Listed on the JSE under "Cyclical", transport and automobile companies are desperate to be anything but. Many have invested heavily to get away from the cursed label.
Diversification, however, is no guarantee of success. Ask McCarthy. The Durban-based group started life as a motor business, branched out into every imaginable form of retail, and is now back on the automobiles board after the Prefcor-led evolution into clothing, building supplies and even jewellery turned into a dead end.
The retail charge was led by then-CEO Terry Rosenberg. The retreat has been managed by his successor, Brand Pretorius, who now reigns over a group that looks remarkably like the motor holdings division he was employed to head in 1995.
McCarthy's next face is likely to be a black empowerment one. Banks, which hold 85% of the group after bailing it out of trouble with R1,1bn in 2001, want some of their money back. Their instruction to Pretorius and his management team is to make McCarthy "saleable". Market cap may be only a shadow of what it once was, and the share price a derisory 24c - from a former peak of R18 - but results show the group is on the road to recovery. Once that is complete, the target is a black empowerment buyer.
The banks, of which FNB is the biggest shareholder, say they are talking to several groups. The front-runner, though, is undoubtedly Thebe Investment Corp, which sees McCarthy as a gateway into the profitable government vehicle leasing sector. Thebe's tourism arm already has a car rental joint venture with another listed Durban company, Combined Motor Holdings (see story on page 124).
Another familiar JSE presence is also preparing to present an empowerment face. Mass transport company Putco confirmed recently that negotiations for the founding Carleo family to relinquish its 53% control to a black consortium were at an advanced stage. Past efforts to land empowerment partners have folded for lack of cash by bidders. At the time of writing, however, Putco suggested the deal was almost done.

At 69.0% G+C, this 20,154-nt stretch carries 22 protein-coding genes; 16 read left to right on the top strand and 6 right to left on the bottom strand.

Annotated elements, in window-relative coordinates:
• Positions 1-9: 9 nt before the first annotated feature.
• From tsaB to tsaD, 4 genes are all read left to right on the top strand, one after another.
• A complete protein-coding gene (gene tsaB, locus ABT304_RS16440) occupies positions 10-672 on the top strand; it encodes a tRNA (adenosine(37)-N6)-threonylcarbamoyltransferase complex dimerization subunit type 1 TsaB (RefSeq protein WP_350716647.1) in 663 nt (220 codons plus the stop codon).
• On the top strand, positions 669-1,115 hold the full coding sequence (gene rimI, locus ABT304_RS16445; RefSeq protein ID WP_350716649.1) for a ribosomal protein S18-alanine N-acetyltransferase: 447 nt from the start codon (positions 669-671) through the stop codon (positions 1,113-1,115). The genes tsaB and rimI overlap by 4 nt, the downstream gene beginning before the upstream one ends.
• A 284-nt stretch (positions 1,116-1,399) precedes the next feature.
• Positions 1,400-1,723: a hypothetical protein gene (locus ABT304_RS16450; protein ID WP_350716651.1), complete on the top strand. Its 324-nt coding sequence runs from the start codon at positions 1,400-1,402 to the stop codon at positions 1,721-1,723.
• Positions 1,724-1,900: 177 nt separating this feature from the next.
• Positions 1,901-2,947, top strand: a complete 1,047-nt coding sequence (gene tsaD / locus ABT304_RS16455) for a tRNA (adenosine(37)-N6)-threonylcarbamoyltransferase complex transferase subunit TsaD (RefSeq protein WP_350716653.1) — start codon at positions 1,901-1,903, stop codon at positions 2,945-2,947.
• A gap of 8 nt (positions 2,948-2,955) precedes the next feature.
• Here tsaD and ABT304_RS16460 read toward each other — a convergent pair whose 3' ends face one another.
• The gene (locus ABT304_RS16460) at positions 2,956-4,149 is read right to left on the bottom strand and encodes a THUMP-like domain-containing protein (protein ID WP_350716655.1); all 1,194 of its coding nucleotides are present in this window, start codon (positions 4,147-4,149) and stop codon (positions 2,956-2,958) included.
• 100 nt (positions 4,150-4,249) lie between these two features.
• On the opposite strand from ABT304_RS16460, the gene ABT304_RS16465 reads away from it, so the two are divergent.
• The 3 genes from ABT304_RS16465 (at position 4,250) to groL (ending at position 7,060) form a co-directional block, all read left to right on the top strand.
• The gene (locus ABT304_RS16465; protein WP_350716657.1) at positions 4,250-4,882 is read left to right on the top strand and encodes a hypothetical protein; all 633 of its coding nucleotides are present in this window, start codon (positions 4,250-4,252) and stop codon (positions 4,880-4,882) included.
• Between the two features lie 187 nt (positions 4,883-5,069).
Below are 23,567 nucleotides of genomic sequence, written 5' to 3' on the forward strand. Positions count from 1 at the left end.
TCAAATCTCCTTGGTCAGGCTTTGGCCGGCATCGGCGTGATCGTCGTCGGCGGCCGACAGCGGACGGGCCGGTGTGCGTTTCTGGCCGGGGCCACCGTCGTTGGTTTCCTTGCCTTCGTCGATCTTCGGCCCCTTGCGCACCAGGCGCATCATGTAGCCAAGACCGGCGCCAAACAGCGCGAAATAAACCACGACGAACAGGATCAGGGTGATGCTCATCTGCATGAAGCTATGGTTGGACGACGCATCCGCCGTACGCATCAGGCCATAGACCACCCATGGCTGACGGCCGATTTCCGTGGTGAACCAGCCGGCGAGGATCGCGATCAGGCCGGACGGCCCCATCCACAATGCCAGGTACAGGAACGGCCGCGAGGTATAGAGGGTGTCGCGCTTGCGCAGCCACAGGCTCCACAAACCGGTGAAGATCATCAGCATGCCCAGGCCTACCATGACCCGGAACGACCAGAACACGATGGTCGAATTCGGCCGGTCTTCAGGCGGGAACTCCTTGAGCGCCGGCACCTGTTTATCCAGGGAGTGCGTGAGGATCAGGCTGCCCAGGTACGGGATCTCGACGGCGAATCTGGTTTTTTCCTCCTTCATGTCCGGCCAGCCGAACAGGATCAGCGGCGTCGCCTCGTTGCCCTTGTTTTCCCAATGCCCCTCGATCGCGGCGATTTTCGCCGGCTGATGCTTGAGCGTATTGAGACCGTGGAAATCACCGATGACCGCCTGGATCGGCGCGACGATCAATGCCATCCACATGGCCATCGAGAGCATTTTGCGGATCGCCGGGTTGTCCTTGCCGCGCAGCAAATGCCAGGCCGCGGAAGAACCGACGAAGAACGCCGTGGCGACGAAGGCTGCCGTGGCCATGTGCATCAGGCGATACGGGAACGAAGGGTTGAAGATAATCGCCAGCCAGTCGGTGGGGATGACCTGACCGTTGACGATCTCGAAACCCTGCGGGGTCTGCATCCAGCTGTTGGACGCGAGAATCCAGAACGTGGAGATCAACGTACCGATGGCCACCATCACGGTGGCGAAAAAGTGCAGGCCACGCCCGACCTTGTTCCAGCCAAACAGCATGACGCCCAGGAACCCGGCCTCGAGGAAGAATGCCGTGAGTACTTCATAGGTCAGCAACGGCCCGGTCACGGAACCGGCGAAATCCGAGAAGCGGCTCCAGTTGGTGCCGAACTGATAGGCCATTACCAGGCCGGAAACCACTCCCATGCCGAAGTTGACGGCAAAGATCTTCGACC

One of SA's best-known automotive names is no longer on the JSE. Toyota SA was delisted in 2002 ahead of Toyota Motor Corp (TMC) of Japan's purchase of 75% of the company. Despite more than 20 years of domestic market leadership, the company had recently been losing money. Reasons included lack of access to export markets. In exchange for control, Toyota Japan offered entry to those markets, and export programmes are already under way.
Sadly, Toyota SA chairman Bert Wessels, who signed the company over to the Japanese, didn't live to see the benefits. He died suddenly of a heart problem late last year. He was succeeded as chairman - though in a nonexecutive capacity - by his sister Elisabeth Bradley.
If Toyota SA, founded by her father Albert Wessels, is no longer listed, another family company - Wesco - is. But for how much longer?
In selling to TMC, Wesco cut its stake in Toyota SA from 64% to 25%. The result was a 45% drop in Wesco's annual turnover, from R8,4bn to R4,6bn. Toyota used to account for 70% of Wesco, the holding company for the family's automotive interests. Bradley has wondered aloud whether there is a long-term JSE future for Wesco with such a shrunken asset.